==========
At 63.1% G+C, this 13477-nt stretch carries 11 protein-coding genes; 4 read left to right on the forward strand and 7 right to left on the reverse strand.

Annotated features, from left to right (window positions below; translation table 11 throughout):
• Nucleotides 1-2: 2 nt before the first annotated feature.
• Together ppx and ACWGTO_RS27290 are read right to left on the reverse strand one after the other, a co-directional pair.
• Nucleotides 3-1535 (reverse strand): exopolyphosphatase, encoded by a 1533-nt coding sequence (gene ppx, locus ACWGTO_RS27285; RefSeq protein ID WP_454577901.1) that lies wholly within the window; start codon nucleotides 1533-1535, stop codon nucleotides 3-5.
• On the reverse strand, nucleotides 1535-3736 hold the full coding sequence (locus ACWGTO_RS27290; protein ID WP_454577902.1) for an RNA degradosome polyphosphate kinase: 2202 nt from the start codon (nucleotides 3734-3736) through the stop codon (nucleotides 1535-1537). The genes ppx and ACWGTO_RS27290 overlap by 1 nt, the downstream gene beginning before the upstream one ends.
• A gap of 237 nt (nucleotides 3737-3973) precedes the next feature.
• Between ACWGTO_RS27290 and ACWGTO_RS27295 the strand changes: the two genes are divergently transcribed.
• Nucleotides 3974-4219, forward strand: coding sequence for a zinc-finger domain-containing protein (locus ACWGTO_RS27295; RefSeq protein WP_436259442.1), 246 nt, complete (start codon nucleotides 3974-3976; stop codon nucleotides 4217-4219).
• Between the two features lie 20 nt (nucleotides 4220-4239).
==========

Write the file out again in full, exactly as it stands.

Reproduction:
At 63.1% G+C, this 13477-nt stretch carries 11 protein-coding genes; 4 read left to right on the forward strand and 7 right to left on the reverse strand.

Annotated features, from left to right (window positions below; translation table 11 throughout):
• Nucleotides 1-2: 2 nt before the first annotated feature.
• Together ppx and ACWGTO_RS27290 are read right to left on the reverse strand one after the other, a co-directional pair.
• Nucleotides 3-1535 (reverse strand): exopolyphosphatase, encoded by a 1533-nt coding sequence (gene ppx, locus ACWGTO_RS27285; RefSeq protein ID WP_454577901.1) that lies wholly within the window; start codon nucleotides 1533-1535, stop codon nucleotides 3-5.
• On the reverse strand, nucleotides 1535-3736 hold the full coding sequence (locus ACWGTO_RS27290; protein ID WP_454577902.1) for an RNA degradosome polyphosphate kinase: 2202 nt from the start codon (nucleotides 3734-3736) through the stop codon (nucleotides 1535-1537). The genes ppx and ACWGTO_RS27290 overlap by 1 nt, the downstream gene beginning before the upstream one ends.
• A gap of 237 nt (nucleotides 3737-3973) precedes the next feature.
• Between ACWGTO_RS27290 and ACWGTO_RS27295 the strand changes: the two genes are divergently transcribed.
• Nucleotides 3974-4219, forward strand: coding sequence for a zinc-finger domain-containing protein (locus ACWGTO_RS27295; RefSeq protein WP_436259442.1), 246 nt, complete (start codon nucleotides 3974-3976; stop codon nucleotides 4217-4219).
• Between the two features lie 20 nt (nucleotides 4220-4239).